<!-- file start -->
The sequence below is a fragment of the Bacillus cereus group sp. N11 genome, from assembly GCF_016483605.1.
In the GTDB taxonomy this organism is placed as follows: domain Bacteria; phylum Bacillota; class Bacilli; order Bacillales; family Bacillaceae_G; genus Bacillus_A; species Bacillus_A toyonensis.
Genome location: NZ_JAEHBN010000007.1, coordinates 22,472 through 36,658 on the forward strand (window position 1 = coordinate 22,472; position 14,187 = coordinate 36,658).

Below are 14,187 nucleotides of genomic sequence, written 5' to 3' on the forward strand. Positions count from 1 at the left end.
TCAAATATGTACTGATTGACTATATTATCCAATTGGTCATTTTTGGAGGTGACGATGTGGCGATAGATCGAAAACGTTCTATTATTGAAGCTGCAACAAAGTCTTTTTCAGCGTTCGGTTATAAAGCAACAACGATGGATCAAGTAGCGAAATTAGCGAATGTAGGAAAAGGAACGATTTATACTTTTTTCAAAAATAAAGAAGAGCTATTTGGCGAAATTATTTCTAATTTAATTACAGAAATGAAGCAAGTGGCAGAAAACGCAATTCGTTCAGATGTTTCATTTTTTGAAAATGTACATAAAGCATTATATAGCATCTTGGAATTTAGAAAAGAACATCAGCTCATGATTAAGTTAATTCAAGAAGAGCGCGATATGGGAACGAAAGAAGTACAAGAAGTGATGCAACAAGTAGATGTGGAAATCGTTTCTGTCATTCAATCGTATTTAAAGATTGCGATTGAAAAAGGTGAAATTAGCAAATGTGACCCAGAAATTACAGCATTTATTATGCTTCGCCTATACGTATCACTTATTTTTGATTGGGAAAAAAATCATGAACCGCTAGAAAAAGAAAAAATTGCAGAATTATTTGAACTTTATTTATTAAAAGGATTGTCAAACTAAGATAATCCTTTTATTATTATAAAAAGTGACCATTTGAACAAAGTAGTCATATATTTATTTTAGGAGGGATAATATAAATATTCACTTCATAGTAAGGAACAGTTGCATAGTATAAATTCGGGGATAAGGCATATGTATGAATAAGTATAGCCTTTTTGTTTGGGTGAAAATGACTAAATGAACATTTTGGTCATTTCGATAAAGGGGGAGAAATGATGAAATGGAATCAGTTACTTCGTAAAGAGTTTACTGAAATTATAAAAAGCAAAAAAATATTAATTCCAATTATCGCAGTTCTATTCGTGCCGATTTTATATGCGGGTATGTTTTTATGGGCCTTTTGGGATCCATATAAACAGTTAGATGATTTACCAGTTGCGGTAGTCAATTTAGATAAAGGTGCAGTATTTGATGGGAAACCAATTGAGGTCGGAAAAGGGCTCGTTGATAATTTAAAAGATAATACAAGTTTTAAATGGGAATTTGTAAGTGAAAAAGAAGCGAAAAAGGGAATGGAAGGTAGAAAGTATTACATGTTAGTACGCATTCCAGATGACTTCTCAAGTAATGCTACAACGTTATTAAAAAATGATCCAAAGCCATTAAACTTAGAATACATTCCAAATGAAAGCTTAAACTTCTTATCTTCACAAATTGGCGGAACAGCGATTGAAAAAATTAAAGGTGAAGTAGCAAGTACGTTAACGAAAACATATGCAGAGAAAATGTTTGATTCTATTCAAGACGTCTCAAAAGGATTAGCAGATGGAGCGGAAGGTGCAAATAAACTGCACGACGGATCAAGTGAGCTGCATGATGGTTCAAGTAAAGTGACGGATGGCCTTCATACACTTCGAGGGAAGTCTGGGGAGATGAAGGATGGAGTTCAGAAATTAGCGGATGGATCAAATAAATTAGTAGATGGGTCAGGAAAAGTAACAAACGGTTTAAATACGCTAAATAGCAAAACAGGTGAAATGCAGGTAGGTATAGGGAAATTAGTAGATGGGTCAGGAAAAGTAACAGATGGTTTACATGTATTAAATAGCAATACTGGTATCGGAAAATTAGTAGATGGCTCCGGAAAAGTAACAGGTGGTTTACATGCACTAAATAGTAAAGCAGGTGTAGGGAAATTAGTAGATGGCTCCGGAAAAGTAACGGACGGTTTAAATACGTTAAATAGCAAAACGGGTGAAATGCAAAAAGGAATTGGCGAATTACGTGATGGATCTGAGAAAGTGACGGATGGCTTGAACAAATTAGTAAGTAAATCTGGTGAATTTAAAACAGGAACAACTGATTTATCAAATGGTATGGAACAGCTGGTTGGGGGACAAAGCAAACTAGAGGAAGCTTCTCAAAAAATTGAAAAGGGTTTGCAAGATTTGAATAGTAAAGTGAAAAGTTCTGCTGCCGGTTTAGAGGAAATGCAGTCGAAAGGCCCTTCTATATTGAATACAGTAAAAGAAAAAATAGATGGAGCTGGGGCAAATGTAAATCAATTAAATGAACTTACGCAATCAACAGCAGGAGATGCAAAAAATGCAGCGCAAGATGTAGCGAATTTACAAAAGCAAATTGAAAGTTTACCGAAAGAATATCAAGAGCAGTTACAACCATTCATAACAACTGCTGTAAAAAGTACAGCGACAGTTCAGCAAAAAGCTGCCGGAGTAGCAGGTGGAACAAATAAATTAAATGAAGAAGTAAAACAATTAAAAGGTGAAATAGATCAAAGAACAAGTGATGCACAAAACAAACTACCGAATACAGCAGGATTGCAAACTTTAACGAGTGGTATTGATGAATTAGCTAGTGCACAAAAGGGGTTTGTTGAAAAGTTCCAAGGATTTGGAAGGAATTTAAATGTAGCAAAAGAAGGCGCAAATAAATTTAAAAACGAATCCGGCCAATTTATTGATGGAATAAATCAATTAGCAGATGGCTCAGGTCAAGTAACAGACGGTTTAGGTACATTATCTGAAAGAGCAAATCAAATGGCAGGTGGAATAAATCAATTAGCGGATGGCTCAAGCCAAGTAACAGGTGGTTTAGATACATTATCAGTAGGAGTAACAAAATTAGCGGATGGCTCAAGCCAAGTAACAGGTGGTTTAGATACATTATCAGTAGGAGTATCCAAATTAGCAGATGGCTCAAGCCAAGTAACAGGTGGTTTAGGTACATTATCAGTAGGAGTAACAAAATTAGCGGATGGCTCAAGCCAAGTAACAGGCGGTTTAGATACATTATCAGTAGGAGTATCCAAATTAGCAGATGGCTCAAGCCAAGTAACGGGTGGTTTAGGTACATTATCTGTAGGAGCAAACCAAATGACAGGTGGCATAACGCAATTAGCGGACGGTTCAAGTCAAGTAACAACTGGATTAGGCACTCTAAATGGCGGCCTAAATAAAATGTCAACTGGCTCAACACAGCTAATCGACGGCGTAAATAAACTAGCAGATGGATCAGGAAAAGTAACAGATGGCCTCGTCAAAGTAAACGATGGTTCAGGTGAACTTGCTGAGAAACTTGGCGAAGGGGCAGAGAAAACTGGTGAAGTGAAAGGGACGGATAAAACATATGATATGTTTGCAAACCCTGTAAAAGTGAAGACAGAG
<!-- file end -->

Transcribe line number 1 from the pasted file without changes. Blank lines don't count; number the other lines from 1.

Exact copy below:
The sequence below is a fragment of the Bacillus cereus group sp. N11 genome, from assembly GCF_016483605.1.